Alimony and how to minimize your spousal support payment

Two sets of hands over Alimony paper

The focus of this blog is how to minimize your spousal support payment. It is a companion blog to March’s blog on maximizing your spousal support payment.

As previously mentioned, litigating spousal support cases is exorbitantly expensive and detrimental to the existence of an amicable relationship with your former partner post-divorce. On the other hand, mediation assures that you will be able to control both the amount alimony as well as the duration.

The factors for awarding alimony are discussed in March’s blog. This blog will discuss the duration of alimony and minimizing your payment. The only way to control the duration of alimony is to agree to lump-sum, modifiable alimony. This type of alimony payment awards a monthly payment for a set period of time at which time alimony automatically terminates. For instance, you may agree to pay $1,000 per month for 60 months. That would be quantified as $60,000 lump sum non-modifiable alimony, payable at the rate of $1,000 per month for five years.

The alternate to lump-sum non-modifiable alimony is indefinite modifiable alimony. The court must award indefinite modifiable alimony in a 20-year marriage. There are some advantages to modifiable alimony. If the payee remarries or even moves someone into the home, alimony is terminated. If the payee starts earning any income or significantly reduces their monthly bills, alimony can be reduced or terminated. And if the payor’s income decreases or ends due to job loss, alimony can be reduced or terminated.

However, the risks of modifiable alimony are significant. Indefinite alimony may continue until either the payor’s death or the payee’s death. It can continue after retirement. Once retirement age is reached, then retirement accounts and social security can be used to equalize income if there is significant disparity. There is also the significant risk that the payee becomes ill and alimony may then increase to account for the payee’s reduced income or increased medical expenses. Finally, there is the risk that the payee’s increased income or increased bonuses can result in an increase in spousal support.

If indefinite alimony can be avoided, it should be. And while you may think your former spouse will inevitably request modifiable alimony, the risks to her are high as well. The key is convincing your spouse to agree to this form of alimony.

Therefore, you, as the higher income earner, should request lump-sum non-modifiable alimony. With this form of alimony, you know exactly the amount for which you are liable and exactly when it will end. You can earn more income and retain it without fear of an increase in spousal support. You can retain all bonuses and you can protect assets, retirement and social security. Alimony can never increase and when the term is reached, whether five or ten years, it cannot be reinstated.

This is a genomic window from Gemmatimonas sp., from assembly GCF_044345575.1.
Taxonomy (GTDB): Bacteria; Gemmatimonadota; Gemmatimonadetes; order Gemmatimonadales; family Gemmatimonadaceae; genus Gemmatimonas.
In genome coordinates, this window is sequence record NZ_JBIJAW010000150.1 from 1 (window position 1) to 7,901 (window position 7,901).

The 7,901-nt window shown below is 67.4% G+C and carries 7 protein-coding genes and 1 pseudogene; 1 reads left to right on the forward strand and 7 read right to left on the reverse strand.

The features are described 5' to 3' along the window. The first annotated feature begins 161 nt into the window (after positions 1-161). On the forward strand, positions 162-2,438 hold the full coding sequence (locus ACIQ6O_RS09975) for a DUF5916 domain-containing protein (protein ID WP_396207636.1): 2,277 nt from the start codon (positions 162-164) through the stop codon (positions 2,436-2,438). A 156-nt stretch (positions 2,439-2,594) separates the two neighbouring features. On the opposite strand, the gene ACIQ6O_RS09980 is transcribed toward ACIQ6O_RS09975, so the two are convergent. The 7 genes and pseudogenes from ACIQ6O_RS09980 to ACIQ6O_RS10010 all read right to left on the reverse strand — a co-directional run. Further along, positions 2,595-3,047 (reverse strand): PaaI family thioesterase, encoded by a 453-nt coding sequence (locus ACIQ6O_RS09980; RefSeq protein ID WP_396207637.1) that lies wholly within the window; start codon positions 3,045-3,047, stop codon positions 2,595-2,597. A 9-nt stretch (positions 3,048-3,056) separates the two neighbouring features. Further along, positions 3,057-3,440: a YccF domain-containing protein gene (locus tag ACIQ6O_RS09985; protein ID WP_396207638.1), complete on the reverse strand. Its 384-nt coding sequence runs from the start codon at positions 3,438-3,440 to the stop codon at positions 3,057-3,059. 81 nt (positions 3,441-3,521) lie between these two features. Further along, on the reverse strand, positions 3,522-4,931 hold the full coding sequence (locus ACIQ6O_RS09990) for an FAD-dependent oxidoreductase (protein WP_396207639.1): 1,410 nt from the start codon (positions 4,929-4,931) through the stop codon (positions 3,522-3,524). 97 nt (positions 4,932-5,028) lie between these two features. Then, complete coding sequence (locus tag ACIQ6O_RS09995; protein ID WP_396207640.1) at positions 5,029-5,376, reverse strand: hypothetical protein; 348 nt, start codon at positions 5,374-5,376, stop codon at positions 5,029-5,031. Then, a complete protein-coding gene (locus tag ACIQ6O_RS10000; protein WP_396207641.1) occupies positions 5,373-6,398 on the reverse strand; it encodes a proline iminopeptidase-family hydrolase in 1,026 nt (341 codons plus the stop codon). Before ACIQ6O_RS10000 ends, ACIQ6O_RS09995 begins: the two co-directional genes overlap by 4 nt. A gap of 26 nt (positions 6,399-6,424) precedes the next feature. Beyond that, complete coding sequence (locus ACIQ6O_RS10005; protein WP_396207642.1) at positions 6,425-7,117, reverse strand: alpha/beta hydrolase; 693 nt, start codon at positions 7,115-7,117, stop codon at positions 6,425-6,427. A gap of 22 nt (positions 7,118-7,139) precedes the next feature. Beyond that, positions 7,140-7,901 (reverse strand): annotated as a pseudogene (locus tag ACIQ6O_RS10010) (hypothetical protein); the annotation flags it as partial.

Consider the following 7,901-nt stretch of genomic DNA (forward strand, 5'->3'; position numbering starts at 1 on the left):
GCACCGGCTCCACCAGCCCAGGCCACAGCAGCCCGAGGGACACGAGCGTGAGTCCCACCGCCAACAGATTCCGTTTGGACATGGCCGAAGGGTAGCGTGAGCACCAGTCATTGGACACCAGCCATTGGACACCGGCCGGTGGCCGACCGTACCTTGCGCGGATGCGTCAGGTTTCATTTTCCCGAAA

How then do you minimize your exposure? You may wish to review the March blog to educate yourself on spousal support factors. The longer the marriage, the more likely the support. In any marriage over ten years, you may find yourself liable for spousal support for one-third to half the length of the marriage in amount determined by the Alimony Guidelines (See March blog). To reach an agreement for lump sum non-modifiable support, you may end up paying 20 – 33% of your gross income to your former spouse.

You may wish to consider the idea of a tiered spousal support award. You may pay more at the beginning while children are young or while your former spouse finishes school or gets reacclimated to the workplace after which time, the amount decreases. Alternatively, you may agree to less in the beginning because you may also be paying child support and the amount increases after a couple of years to replace the loss of child support to your former spouse. In either event, it can be calculated into a lump-sum amount and it is still defined as non-modifiable, which is the key.

Another alternative is that lump-sum non-modifiable alimony can actually be paid in a lump sum by way of an asset. Offer the payee more equity from the house, or more in retirement in exchange for that monthly spousal support obligation.

Finally, bring budgets to the mediation, one for each of you showing how your spouse’s obligations can be met with less support from you. And remember that spousal support is no longer a tax deduction. If you run the alimony guideline worksheet, remember to reduce the number by the proper percentage to account for the loss of tax savings.